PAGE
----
You are missing the subtext of that narrative - Trump did none of those things. People around him and behind him are responsible. I'm not saying that is true (probably is) but it explains how a dullard with his dad's cash can achieve what he has.


All billionaires have an army of support. Even if Trump didn't handle the details, he was still on the forefront on high end deals, not sitting in the back and letting some CEOs do them (which many heirs do).

Lots of dullards with dad's cash just spent it on women and booze or lose everything, Trump kept it (if he didn't increase it, considering the bankruptcies and re-emergences) and made his name a kind of brand.

He is not gracious or polished (he's an American businessman after all, that's par for the course), but he does have the P.T Barnum kind of spirit (which is not exactly that of the dullard).

And even if we forget the business thing (say he had zero accomplishments there). The elections thing, he did mostly by himself. He obliterated opponents and won voters (including from his own party) starting from zero, when media and pundits gave him zero chances.

Could you or me?


I think the PT Barnum spirit comment is absolutely fair, but it's also true to say that PT Barnum was more unusually driven and genuinely fond of attention than a 4D chess player.

As for Trump, there's a theory fashionable in some circles that his speaking style is purely performative to simplify or reframe his genuinely sharp grasp of the issues for his audience. But it's undermined by his tendency to embark upon similar rambles about how his pilot said the airports should give airlines better equipment (?!?) and pilots are very clever and if the FAA isn't run by a pilot it should be in front of the sort of apolitical business audience where there's nothing to gain from not just doing the presidential thing and appearing to listen. Sure, nobody's saying his drive isn't exceptional or that the basic strategy of seizing media attention and promoting the sort of populist policies his opponents were squeamish about didn't work, but that's not the same thing as him actually being the smartest person in the room playing 4D chess to disguise it. His persona's at least as WYSIWYG as any other politician.

I think Johnson might be more deliberate in his unpolished approach, but I also haven't seen any reason to believe the whimsicality and studied flustered look isn't there mainly because he genuinely does prefer anecdotes to details and struggles to give a straight answer. The counterpoint to this Johnson story of charmingly chaotic speeches is a recent video where he's asked what he does in his spare time, and he appears to be making up a hobby as he goes along in a manner which just looks incredibly awkward. And yet references to this hobby (making models from boxes) in an old column suggest he was actually honestly trying to explain it! Would have come across a lot better if he'd told a joke about not having any spare time and thrown in a half-remembered story about how Winston Churchill spent his time...


+1 In a way Trump really is a political genius. He cleared the republican opposition away like so much moldering dust on a piano and then played the damned thing so powerfully he defeated the Clinton machine when nearly every intelligent observer, political scientist and pollster thought his impending loss was a sure thing.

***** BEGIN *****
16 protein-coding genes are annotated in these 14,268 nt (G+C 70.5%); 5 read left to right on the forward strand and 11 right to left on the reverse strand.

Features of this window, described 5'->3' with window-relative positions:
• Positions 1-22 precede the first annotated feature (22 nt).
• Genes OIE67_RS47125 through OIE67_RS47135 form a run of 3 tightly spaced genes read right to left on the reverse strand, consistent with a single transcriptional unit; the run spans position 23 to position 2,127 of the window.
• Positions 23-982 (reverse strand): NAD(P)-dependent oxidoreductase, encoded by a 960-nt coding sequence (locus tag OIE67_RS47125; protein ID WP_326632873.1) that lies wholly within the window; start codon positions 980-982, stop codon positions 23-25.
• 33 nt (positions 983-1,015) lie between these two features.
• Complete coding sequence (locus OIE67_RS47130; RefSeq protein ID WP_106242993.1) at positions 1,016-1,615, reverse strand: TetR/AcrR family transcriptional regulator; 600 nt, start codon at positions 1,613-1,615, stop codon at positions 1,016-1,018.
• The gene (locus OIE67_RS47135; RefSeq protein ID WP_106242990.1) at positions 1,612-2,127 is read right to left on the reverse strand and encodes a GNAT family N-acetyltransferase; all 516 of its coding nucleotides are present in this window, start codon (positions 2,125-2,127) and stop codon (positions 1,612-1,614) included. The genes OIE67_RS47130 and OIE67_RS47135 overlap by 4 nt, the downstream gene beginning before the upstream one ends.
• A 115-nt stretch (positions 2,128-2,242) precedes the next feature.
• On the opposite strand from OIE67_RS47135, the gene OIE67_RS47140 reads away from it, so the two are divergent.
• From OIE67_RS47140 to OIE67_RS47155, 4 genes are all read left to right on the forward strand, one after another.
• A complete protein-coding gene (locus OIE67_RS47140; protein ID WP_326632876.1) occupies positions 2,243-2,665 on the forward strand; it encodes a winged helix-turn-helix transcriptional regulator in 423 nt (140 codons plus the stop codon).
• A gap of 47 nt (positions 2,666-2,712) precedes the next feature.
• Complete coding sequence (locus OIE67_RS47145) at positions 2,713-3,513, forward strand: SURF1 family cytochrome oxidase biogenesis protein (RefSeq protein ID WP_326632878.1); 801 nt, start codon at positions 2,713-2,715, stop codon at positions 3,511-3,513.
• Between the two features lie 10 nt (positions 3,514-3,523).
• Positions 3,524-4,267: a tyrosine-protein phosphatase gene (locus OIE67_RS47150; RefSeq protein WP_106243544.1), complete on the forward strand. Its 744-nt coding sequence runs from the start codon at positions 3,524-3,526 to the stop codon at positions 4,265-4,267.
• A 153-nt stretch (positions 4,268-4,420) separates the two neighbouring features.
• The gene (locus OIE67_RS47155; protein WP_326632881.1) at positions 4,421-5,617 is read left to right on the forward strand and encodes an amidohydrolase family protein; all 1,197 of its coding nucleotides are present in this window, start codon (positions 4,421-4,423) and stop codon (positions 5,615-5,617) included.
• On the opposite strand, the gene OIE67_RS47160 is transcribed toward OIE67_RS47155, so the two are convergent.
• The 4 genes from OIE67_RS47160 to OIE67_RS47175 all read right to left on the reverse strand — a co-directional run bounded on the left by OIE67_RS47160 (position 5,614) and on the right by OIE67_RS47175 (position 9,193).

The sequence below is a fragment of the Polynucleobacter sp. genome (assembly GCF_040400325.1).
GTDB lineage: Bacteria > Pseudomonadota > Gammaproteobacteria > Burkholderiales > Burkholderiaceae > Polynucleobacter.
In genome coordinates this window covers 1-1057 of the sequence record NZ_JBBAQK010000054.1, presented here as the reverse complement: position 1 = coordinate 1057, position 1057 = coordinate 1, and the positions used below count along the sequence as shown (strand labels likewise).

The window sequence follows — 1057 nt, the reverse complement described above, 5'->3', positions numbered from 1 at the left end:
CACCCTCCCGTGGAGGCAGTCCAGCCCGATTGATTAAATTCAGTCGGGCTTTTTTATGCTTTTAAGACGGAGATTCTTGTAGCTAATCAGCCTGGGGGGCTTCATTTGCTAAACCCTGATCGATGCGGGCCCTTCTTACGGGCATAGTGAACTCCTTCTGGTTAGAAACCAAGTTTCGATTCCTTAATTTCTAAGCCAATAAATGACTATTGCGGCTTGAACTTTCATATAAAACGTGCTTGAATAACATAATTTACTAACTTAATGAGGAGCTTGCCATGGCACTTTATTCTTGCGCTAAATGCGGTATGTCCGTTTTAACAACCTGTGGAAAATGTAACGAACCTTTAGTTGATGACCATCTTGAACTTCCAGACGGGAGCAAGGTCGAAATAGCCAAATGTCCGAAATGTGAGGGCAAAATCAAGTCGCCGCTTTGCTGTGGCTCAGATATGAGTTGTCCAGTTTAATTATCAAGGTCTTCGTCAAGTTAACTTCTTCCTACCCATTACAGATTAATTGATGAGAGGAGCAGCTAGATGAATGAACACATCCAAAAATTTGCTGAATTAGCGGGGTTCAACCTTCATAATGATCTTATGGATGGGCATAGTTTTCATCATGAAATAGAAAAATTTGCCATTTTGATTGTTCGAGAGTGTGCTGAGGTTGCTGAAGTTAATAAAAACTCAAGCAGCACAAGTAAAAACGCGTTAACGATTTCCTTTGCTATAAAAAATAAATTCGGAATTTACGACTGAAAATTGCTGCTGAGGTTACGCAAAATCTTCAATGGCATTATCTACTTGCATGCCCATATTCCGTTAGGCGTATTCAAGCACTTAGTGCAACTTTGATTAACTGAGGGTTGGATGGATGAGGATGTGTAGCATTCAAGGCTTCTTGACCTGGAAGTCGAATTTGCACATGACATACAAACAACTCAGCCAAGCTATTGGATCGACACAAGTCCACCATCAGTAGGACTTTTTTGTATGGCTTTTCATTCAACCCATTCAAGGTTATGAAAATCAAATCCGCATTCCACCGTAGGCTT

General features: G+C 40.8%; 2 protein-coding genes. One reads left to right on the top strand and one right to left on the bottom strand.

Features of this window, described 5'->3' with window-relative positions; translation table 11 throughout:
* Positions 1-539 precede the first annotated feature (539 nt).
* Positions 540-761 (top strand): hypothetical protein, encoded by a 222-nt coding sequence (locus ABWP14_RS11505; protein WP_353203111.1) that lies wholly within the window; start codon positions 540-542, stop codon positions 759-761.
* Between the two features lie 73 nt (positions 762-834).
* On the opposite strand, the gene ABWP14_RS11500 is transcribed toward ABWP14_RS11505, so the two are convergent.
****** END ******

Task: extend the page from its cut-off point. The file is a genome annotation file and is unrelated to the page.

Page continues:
The only other unexpected, unseasoned political opponent to defeat the Clinton machine was another political genius named Barack Obama.

Simply by winning the presidency both of these guys have demonstrated a political genius rarely seen in US politics.


The problem with this hypothesis is that it seems to imply that his money resulted in some sort of advantage other candidates did not have. In reality he was outspent by nearly half a billion dollars in the general election and he was also outspent by every major competitor in the primaries as well.

If it wasn't an economic matter and instead he just hired better people - that would still be quite an amazing skill. To be able to have hired better people for his campaign than professional politicians who have been studying and living politics for decades?


You're aware of what a complete cock up he made of his entire time as Foreign Secretary?


Bring smart is not the same as being well-prepared, diligent, conscientious, tactful or having your constituents' best interest at heart.

You don't get to be King's Scholar at Eton being a buffoon.


You don't get to be King's Scholar at Eton being a buffoon

OK, so he's a clever buffoon.


Buffoon is pretty much exactly what I took from the fairly well known interview with Eton's former headmaster speaking about Johnson's time there.


> You don't get to be King's Scholar at Eton being a buffoon.

No, you get it by hereditary wealth, connections and nepotism.


You're aware of what a complete cock up he made of his entire time as Foreign Secretary?

He has correctly calculated that he doesn't have to actually do good work to become prime minister.

It all starts to make sense when you realise he has no morals and very little interest in the outcome for the country or other people, only for himself.


Most certainly, given the electorate who will put him in that place. It's Brexit über alles in der Welt.

Not sure how that puts the longer term prospects of the party.


> he CANNOT be THAT stupid

I think you're underestimating the role of luck in success.


This was a fun read. My take is that politicians showing up to random award ceremonies and giving a canned speech is a normal situation, though. That he can give a canned speech in a way that seems self-deprecating and authentic, in order to entertain and connect with the audience, is impressive. I can understand why someone would feel that this is a form of lying.